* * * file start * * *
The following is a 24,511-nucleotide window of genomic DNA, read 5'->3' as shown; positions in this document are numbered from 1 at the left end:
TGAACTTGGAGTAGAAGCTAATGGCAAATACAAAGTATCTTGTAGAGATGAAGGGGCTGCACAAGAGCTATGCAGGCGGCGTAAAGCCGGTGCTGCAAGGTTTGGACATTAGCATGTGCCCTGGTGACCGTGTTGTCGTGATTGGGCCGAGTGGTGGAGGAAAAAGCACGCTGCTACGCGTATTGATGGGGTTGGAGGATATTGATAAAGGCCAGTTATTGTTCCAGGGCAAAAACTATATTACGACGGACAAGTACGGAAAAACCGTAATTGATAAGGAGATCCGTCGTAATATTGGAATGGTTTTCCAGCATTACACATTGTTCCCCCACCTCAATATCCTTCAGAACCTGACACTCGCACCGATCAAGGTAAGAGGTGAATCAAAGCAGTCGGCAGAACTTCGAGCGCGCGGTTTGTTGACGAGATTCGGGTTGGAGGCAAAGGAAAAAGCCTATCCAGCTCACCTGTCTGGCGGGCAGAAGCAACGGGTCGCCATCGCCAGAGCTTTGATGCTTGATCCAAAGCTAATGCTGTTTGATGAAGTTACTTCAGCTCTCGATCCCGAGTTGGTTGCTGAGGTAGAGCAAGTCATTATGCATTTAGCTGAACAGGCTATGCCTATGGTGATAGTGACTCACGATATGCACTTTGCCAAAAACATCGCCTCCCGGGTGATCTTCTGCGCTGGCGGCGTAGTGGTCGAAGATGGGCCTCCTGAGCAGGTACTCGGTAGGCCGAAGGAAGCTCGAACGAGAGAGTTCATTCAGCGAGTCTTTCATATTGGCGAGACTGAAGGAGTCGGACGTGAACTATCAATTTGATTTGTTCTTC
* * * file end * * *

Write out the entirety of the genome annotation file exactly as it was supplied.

The following is a 24,511-nucleotide window of genomic DNA, read 5'->3' as shown; positions in this document are numbered from 1 at the left end:
TGAACTTGGAGTAGAAGCTAATGGCAAATACAAAGTATCTTGTAGAGATGAAGGGGCTGCACAAGAGCTATGCAGGCGGCGTAAAGCCGGTGCTGCAAGGTTTGGACATTAGCATGTGCCCTGGTGACCGTGTTGTCGTGATTGGGCCGAGTGGTGGAGGAAAAAGCACGCTGCTACGCGTATTGATGGGGTTGGAGGATATTGATAAAGGCCAGTTATTGTTCCAGGGCAAAAACTATATTACGACGGACAAGTACGGAAAAACCGTAATTGATAAGGAGATCCGTCGTAATATTGGAATGGTTTTCCAGCATTACACATTGTTCCCCCACCTCAATATCCTTCAGAACCTGACACTCGCACCGATCAAGGTAAGAGGTGAATCAAAGCAGTCGGCAGAACTTCGAGCGCGCGGTTTGTTGACGAGATTCGGGTTGGAGGCAAAGGAAAAAGCCTATCCAGCTCACCTGTCTGGCGGGCAGAAGCAACGGGTCGCCATCGCCAGAGCTTTGATGCTTGATCCAAAGCTAATGCTGTTTGATGAAGTTACTTCAGCTCTCGATCCCGAGTTGGTTGCTGAGGTAGAGCAAGTCATTATGCATTTAGCTGAACAGGCTATGCCTATGGTGATAGTGACTCACGATATGCACTTTGCCAAAAACATCGCCTCCCGGGTGATCTTCTGCGCTGGCGGCGTAGTGGTCGAAGATGGGCCTCCTGAGCAGGTACTCGGTAGGCCGAAGGAAGCTCGAACGAGAGAGTTCATTCAGCGAGTCTTTCATATTGGCGAGACTGAAGGAGTCGGACGTGAACTATCAATTTGATTTGTTCTTC